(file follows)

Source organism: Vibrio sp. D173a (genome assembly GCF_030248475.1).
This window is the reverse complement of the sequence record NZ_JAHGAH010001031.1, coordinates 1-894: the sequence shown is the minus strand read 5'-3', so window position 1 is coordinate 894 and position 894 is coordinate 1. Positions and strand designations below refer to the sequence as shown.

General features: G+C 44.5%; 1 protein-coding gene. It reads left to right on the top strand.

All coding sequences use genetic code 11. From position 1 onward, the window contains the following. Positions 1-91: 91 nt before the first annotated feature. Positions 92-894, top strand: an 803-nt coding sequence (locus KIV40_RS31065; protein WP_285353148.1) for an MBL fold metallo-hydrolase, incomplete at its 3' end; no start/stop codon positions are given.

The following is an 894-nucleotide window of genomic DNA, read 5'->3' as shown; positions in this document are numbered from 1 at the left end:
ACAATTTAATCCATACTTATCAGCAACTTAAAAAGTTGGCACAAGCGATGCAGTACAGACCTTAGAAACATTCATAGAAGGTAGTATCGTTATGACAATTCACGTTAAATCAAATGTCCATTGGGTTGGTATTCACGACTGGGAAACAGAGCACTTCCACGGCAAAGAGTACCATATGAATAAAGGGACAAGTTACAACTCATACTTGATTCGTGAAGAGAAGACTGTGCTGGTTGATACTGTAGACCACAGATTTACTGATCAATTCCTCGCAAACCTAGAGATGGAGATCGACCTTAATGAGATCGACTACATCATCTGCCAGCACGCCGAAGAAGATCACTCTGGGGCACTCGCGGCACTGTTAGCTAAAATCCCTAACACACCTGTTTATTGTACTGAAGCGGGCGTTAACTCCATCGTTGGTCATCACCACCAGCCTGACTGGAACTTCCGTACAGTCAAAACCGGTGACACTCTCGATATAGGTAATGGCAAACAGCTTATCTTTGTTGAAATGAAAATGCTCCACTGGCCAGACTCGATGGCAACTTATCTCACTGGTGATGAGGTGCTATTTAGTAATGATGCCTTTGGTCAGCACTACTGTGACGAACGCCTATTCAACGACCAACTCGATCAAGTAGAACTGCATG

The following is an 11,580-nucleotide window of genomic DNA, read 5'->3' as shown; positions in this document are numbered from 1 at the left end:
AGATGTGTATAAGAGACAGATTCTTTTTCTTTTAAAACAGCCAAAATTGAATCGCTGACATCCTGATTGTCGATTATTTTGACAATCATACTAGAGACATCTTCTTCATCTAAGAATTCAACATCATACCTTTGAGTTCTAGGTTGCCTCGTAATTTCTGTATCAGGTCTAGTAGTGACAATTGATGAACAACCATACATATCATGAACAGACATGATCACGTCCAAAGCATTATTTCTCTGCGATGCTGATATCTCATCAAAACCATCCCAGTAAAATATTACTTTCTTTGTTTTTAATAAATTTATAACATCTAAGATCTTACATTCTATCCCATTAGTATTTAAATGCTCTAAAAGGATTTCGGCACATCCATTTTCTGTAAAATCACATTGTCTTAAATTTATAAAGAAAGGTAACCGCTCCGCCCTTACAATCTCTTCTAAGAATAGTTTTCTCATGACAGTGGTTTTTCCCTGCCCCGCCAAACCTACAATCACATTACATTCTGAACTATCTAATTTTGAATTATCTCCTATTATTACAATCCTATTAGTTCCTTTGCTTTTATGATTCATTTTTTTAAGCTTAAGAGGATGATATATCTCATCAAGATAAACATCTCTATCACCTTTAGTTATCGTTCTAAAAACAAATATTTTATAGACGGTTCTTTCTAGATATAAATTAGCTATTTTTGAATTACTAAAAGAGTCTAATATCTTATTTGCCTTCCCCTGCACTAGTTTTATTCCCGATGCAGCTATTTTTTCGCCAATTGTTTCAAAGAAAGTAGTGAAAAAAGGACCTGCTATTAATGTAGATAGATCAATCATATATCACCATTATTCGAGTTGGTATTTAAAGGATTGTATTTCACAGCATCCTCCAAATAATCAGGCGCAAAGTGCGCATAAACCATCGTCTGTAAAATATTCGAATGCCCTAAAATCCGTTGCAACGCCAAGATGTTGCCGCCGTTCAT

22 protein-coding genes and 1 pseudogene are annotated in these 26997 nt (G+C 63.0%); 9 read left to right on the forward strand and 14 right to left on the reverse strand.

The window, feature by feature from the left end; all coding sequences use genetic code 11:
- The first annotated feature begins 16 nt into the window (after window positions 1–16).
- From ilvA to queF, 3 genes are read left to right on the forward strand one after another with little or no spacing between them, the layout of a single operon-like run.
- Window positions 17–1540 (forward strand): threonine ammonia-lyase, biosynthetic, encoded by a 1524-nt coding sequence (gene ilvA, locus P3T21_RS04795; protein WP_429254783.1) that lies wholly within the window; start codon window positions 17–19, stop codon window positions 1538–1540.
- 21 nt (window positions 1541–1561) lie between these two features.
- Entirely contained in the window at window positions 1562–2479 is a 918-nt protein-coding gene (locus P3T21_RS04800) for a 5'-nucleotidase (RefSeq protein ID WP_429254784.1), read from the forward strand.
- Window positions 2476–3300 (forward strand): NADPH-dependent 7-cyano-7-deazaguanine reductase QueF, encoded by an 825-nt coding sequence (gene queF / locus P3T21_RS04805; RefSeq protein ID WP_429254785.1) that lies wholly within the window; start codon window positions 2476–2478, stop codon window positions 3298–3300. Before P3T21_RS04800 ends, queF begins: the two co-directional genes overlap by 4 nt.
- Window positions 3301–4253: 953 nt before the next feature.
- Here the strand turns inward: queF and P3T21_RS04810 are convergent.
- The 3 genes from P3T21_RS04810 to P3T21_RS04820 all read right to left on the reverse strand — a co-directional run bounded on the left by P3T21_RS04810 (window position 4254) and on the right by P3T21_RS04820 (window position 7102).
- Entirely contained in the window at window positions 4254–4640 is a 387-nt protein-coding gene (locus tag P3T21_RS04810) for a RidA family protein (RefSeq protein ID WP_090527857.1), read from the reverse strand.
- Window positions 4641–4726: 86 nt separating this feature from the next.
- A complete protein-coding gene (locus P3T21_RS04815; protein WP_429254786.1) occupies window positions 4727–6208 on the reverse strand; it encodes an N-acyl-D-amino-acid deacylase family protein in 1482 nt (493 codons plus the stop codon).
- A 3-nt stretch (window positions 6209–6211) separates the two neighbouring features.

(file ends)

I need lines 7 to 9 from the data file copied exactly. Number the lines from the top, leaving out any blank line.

The following is an 11,580-nucleotide window of genomic DNA, read 5'->3' as shown; positions in this document are numbered from 1 at the left end:
AGATGTGTATAAGAGACAGATTCTTTTTCTTTTAAAACAGCCAAAATTGAATCGCTGACATCCTGATTGTCGATTATTTTGACAATCATACTAGAGACATCTTCTTCATCTAAGAATTCAACATCATACCTTTGAGTTCTAGGTTGCCTCGTAATTTCTGTATCAGGTCTAGTAGTGACAATTGATGAACAACCATACATATCATGAACAGACATGATCACGTCCAAAGCATTATTTCTCTGCGATGCTGATATCTCATCAAAACCATCCCAGTAAAATATTACTTTCTTTGTTTTTAATAAATTTATAACATCTAAGATCTTACATTCTATCCCATTAGTATTTAAATGCTCTAAAAGGATTTCGGCACATCCATTTTCTGTAAAATCACATTGTCTTAAATTTATAAAGAAAGGTAACCGCTCCGCCCTTACAATCTCTTCTAAGAATAGTTTTCTCATGACAGTGGTTTTTCCCTGCCCCGCCAAACCTACAATCACATTACATTCTGAACTATCTAATTTTGAATTATCTCCTATTATTACAATCCTATTAGTTCCTTTGCTTTTATGATTCATTTTTTTAAGCTTAAGAGGATGATATATCTCATCAAGATAAACATCTCTATCACCTTTAGTTATCGTTCTAAAAACAAATATTTTATAGACGGTTCTTTCTAGATATAAATTAGCTATTTTTGAATTACTAAAAGAGTCTAATATCTTATTTGCCTTCCCCTGCACTAGTTTTATTCCCGATGCAGCTATTTTTTCGCCAATTGTTTCAAAGAAAGTAGTGAAAAAAGGACCTGCTATTAATGTAGATAGATCAATCATATATCACCATTATTCGAGTTGGTATTTAAAGGATTGTATTTCACAGCATCCTCCAAATAATCAGGCGCAAAGTGCGCATAAACCATCGTCTGTAAAATATTCGAATGCCCTAAAATCCGTTGCAACGCCAAGATGTTGCCGCCGTTCAT

22 protein-coding genes and 1 pseudogene are annotated in these 26997 nt (G+C 63.0%); 9 read left to right on the forward strand and 14 right to left on the reverse strand.